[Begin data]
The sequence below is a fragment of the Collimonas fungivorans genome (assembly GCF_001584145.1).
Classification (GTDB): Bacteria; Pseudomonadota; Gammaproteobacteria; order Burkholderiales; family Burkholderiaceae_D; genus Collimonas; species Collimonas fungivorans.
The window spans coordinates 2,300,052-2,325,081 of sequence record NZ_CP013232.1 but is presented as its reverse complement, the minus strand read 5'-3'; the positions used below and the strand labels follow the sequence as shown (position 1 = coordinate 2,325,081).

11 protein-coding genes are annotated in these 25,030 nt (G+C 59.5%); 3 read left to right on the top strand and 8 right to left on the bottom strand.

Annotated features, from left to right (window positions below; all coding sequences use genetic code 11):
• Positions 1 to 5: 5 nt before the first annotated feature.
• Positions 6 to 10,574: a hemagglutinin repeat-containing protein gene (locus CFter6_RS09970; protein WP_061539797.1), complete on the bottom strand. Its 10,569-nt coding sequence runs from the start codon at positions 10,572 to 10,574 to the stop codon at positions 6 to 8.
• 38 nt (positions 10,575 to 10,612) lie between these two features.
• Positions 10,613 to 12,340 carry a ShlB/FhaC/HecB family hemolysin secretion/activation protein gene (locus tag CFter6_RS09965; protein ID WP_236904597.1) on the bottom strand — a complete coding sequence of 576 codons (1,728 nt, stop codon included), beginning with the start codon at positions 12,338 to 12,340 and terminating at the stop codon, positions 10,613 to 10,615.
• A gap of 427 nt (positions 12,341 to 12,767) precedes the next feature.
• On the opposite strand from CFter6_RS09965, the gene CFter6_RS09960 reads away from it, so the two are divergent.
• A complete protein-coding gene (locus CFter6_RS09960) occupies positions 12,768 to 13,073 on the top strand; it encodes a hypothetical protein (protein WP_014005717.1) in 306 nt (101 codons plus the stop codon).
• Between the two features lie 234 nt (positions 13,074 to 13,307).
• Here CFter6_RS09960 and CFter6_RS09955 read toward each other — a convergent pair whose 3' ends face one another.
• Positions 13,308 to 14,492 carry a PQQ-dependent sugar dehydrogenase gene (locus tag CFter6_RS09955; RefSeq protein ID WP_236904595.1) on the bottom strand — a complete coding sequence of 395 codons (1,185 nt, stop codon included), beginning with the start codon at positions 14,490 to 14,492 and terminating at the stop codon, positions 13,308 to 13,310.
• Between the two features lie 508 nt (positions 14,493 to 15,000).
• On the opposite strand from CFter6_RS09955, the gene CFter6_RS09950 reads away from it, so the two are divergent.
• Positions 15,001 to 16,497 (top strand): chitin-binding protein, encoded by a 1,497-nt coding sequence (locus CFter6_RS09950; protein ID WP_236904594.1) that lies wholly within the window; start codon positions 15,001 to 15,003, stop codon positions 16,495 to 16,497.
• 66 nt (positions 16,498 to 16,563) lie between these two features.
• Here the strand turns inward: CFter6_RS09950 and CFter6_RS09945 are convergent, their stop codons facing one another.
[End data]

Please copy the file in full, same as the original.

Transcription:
The sequence below is a fragment of the Collimonas fungivorans genome (assembly GCF_001584145.1).
Classification (GTDB): Bacteria; Pseudomonadota; Gammaproteobacteria; order Burkholderiales; family Burkholderiaceae_D; genus Collimonas; species Collimonas fungivorans.
The window spans coordinates 2,300,052-2,325,081 of sequence record NZ_CP013232.1 but is presented as its reverse complement, the minus strand read 5'-3'; the positions used below and the strand labels follow the sequence as shown (position 1 = coordinate 2,325,081).

11 protein-coding genes are annotated in these 25,030 nt (G+C 59.5%); 3 read left to right on the top strand and 8 right to left on the bottom strand.

Annotated features, from left to right (window positions below; all coding sequences use genetic code 11):
• Positions 1 to 5: 5 nt before the first annotated feature.
• Positions 6 to 10,574: a hemagglutinin repeat-containing protein gene (locus CFter6_RS09970; protein WP_061539797.1), complete on the bottom strand. Its 10,569-nt coding sequence runs from the start codon at positions 10,572 to 10,574 to the stop codon at positions 6 to 8.
• 38 nt (positions 10,575 to 10,612) lie between these two features.
• Positions 10,613 to 12,340 carry a ShlB/FhaC/HecB family hemolysin secretion/activation protein gene (locus tag CFter6_RS09965; protein ID WP_236904597.1) on the bottom strand — a complete coding sequence of 576 codons (1,728 nt, stop codon included), beginning with the start codon at positions 12,338 to 12,340 and terminating at the stop codon, positions 10,613 to 10,615.
• A gap of 427 nt (positions 12,341 to 12,767) precedes the next feature.
• On the opposite strand from CFter6_RS09965, the gene CFter6_RS09960 reads away from it, so the two are divergent.
• A complete protein-coding gene (locus CFter6_RS09960) occupies positions 12,768 to 13,073 on the top strand; it encodes a hypothetical protein (protein WP_014005717.1) in 306 nt (101 codons plus the stop codon).
• Between the two features lie 234 nt (positions 13,074 to 13,307).
• Here CFter6_RS09960 and CFter6_RS09955 read toward each other — a convergent pair whose 3' ends face one another.
• Positions 13,308 to 14,492 carry a PQQ-dependent sugar dehydrogenase gene (locus tag CFter6_RS09955; RefSeq protein ID WP_236904595.1) on the bottom strand — a complete coding sequence of 395 codons (1,185 nt, stop codon included), beginning with the start codon at positions 14,490 to 14,492 and terminating at the stop codon, positions 13,308 to 13,310.
• Between the two features lie 508 nt (positions 14,493 to 15,000).
• On the opposite strand from CFter6_RS09955, the gene CFter6_RS09950 reads away from it, so the two are divergent.
• Positions 15,001 to 16,497 (top strand): chitin-binding protein, encoded by a 1,497-nt coding sequence (locus CFter6_RS09950; protein ID WP_236904594.1) that lies wholly within the window; start codon positions 15,001 to 15,003, stop codon positions 16,495 to 16,497.
• 66 nt (positions 16,498 to 16,563) lie between these two features.
• Here the strand turns inward: CFter6_RS09950 and CFter6_RS09945 are convergent, their stop codons facing one another.